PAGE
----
(Last Updated On: November 30, 2019)

Reggae music is a global sensation that has captured the hearts of millions, even getting into the United Nations list of international cultural treasures worthy of protection and promotion.

The genre of music has a global appeal and its artistes travel the world taking the music to every corner where it’s appreciated and adored. Reggae is the only music that is appreciated in rural villages in China and the high streets of New York almost in equal measure.

Reggae music is a phenomenon in most parts of Europe and Africa, in Africa its best known in West, South and East Africa most notable being Kenya thus making the Nairobi city “the reggae capital”.

The earliest concert I can recall is the Sawa Sawa festival held in 2007 at the Kasarani Sports Stadium and headlined by Burning Spear which was soldout.

From the onset of 2010, the city started playing host to concerts in various venues, with artistes performing for more than two to four hours, fans filling up venues just to catch a glimpse of their favorite artistes and chant along to their favourite songs.

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Hundreds of Kenyan reggae fans in attendance during the Let Love Reign concert held at the KICC grounds on July 27, 2019. PHOTO | FRANCIS NDERITU

The biggest success has been Nairobi playing host to some of the world’s most successful reggae artistes from Grammy winners to iconic musicians all with a big fan base who appreciate the music as they refer to it as “conscious music”. Despite the huge success, one crack spoils it all. There has been a tendency by promoters and events organizers to bring the same artistes over and over with most artistes having performed in the city at least three times in a span of five years or more.

But according a JohnieBeGood the founder of Reggae in the Sun, “There are many different reasons as to where artistes come back for shows over the years as most artistes are very expensive therefore making themselves inaccessible, some have a very busy schedule so it’s not easy to book them on the most favorable dates. It’s also a gamble to bring in an artist who has a huge discography but they are currently not in heavy circulation so they would be a hard sell”.

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Hundreds of reggae fans enjoying themselves during a reggae concert held at the KICC grounds and on July 22, 2018. Picture by Francis Nderitu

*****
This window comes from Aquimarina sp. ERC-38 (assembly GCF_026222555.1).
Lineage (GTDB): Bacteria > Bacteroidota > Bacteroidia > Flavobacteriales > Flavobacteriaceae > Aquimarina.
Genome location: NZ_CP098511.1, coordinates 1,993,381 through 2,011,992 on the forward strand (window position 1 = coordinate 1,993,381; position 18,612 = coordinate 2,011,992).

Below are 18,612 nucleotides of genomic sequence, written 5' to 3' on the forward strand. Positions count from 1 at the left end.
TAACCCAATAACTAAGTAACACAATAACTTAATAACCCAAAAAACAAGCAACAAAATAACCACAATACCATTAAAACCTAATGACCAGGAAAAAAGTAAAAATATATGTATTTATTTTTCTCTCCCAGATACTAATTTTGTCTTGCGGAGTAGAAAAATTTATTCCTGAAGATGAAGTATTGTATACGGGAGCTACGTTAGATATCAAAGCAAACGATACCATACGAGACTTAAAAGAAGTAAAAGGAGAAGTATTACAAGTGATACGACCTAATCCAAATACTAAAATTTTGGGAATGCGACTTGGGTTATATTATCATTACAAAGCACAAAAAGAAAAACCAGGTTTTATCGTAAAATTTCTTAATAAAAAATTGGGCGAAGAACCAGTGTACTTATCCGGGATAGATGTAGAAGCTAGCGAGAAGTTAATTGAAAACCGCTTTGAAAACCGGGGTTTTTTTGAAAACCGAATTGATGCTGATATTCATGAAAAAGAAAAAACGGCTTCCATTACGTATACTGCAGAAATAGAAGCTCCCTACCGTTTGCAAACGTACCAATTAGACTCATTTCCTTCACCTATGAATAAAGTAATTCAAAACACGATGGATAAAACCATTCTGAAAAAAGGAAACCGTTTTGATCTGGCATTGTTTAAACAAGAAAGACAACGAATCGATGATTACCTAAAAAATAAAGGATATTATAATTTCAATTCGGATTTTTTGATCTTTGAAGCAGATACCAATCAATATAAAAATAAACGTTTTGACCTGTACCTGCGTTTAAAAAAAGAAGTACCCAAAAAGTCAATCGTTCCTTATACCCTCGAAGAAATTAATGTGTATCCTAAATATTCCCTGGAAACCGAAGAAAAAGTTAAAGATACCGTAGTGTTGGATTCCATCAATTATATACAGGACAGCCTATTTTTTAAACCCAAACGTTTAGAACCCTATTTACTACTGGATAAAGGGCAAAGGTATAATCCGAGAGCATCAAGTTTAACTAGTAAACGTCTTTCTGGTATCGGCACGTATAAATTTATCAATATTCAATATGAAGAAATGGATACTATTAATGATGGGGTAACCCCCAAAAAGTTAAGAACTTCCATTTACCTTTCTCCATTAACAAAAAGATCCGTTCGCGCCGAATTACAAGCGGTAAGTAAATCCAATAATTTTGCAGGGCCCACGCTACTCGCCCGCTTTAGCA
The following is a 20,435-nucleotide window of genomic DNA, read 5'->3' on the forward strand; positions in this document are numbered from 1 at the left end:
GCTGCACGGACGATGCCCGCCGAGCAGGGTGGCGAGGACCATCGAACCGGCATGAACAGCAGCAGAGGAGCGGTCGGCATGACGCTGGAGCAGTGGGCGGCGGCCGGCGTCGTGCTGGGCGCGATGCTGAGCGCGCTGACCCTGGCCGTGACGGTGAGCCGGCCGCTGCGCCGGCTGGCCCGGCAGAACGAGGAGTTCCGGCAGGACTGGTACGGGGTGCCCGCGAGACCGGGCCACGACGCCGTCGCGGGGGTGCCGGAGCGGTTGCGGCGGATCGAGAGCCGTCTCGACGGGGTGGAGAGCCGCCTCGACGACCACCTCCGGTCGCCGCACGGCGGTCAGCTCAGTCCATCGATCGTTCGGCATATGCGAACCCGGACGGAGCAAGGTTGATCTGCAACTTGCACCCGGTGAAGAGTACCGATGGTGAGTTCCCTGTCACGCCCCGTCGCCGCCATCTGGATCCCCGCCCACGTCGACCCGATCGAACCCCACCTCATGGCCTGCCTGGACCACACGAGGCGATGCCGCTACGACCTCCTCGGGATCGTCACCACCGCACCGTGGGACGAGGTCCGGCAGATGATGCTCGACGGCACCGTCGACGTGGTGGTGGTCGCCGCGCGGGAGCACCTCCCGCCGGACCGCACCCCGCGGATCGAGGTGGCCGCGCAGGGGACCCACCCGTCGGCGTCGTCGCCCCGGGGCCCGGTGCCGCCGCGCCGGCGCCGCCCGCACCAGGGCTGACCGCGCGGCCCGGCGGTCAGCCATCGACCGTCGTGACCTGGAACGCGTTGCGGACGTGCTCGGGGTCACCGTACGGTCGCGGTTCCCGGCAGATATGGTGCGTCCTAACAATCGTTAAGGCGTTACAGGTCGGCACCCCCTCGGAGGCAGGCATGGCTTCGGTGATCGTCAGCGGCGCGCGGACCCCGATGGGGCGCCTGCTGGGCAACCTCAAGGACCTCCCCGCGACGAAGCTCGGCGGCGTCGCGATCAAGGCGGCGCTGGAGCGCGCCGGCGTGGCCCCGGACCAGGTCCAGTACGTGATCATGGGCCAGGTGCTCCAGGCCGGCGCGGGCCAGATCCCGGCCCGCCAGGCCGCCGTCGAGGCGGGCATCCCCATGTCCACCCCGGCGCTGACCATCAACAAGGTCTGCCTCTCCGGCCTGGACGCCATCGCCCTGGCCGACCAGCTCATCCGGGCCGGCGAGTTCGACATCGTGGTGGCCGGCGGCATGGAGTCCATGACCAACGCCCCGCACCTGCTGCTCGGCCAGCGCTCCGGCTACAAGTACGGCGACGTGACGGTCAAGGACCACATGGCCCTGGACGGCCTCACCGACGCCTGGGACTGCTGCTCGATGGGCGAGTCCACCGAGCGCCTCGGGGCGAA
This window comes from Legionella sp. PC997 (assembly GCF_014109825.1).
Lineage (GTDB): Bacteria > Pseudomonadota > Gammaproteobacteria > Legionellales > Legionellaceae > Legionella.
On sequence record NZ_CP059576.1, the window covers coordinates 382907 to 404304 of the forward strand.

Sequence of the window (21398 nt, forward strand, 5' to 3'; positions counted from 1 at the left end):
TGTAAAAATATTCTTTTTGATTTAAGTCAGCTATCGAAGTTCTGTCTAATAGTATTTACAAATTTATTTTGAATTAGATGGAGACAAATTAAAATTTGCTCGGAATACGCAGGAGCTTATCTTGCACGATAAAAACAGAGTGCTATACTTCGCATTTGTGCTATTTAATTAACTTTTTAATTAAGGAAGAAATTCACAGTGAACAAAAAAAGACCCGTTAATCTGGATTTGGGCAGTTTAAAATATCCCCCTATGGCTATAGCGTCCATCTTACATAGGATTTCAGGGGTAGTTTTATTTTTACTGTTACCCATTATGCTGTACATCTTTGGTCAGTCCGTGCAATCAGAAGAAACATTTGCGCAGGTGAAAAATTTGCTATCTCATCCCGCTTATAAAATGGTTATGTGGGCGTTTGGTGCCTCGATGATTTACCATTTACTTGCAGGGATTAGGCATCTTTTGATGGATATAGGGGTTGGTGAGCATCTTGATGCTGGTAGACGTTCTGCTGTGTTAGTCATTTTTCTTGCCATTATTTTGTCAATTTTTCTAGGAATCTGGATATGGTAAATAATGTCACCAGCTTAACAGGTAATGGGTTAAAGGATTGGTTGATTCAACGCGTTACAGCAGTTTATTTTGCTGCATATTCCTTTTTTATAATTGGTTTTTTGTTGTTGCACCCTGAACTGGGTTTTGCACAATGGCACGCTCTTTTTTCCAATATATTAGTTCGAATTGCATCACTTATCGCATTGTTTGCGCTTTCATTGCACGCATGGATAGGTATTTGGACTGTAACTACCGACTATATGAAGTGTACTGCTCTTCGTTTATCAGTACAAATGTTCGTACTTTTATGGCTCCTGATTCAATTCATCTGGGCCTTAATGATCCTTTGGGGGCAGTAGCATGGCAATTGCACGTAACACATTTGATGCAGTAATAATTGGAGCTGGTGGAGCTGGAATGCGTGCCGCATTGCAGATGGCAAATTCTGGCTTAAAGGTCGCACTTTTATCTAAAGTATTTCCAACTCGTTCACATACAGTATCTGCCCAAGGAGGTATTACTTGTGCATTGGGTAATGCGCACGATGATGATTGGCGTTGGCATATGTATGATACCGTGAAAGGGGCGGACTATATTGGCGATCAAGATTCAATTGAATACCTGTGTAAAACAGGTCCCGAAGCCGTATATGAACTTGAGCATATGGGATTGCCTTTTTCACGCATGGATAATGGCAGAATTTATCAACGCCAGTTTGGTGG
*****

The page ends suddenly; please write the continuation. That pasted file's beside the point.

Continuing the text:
As the year comes to an end, Nairobi will play host to three major reggae concerts but all acts have taken place before in the city. Christopher Martin will perform on December 7 at the KICC grounds for the Umoja Splash Festival but this will be his 3rd show. His previous ones were in 2012 at the Carnivore Simba Salon and 2011 where he shared the stage with Cecile. Luciano will perform on December 24 at the Serve Jah Concert also at KICC grounds. His previous concerts were in 2017 with Etana and Richie Spice during the Dobba festival; his other show was in 2012 at the then Splash Waterworld (now Tamarind hotel at Carnivore).

Eric Donaldson, one of Jamaica’s most notable singers, hasn’t been able to perform in the city for years. Each time his show is planned, it somehow backfires under unclear circumstances. In 2018, his show organized by Chini ya Mti promotions did not materialise. This, he is slated to perform on December 21 even though it remains unconfirmed.

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From left: Dj Moh, Night Nurse Talia and Mc Teargas

Other singers who have performed for their Kenyan fans include Etana from 2012 alongside Tarrus Riley 2017 during the Dobba Festival and 2019 in her own solo concert. Richie Spice was also at Dobba Festival and headlined the 2019 Nobody Can Stop Reggae concert. Tarrus Riley  who erformed alongside Etana in 2012, was the main attraction during the Kenya @ 50 concert in 2013 and headlined his own show in 2018 alongside Everton Blender.

Morgan Heritage, who have literally made Kenya their second home, have performed all over the world but their most notable shows here are 2015 Etravaganza Concert, 2018 Wasafi festival and 2019 Tomorrow Leaders festival.

Kare, a local reggae female artistes gives the reason behind the repetition saying that the artistes are well known by the their Kenyan fans.

“Their songs are entirely familiar to them and are on repeat mode on the media and in cubs thus promoters are sure to have a crowd if they bring an artist the people are familiar with and demand,” she said.

From left: Lavosti, Kare and Chief Lion Muriuki of Chief and the Marshalls all home grown reggae artists. PHOTO | FRANCIS NDERITU

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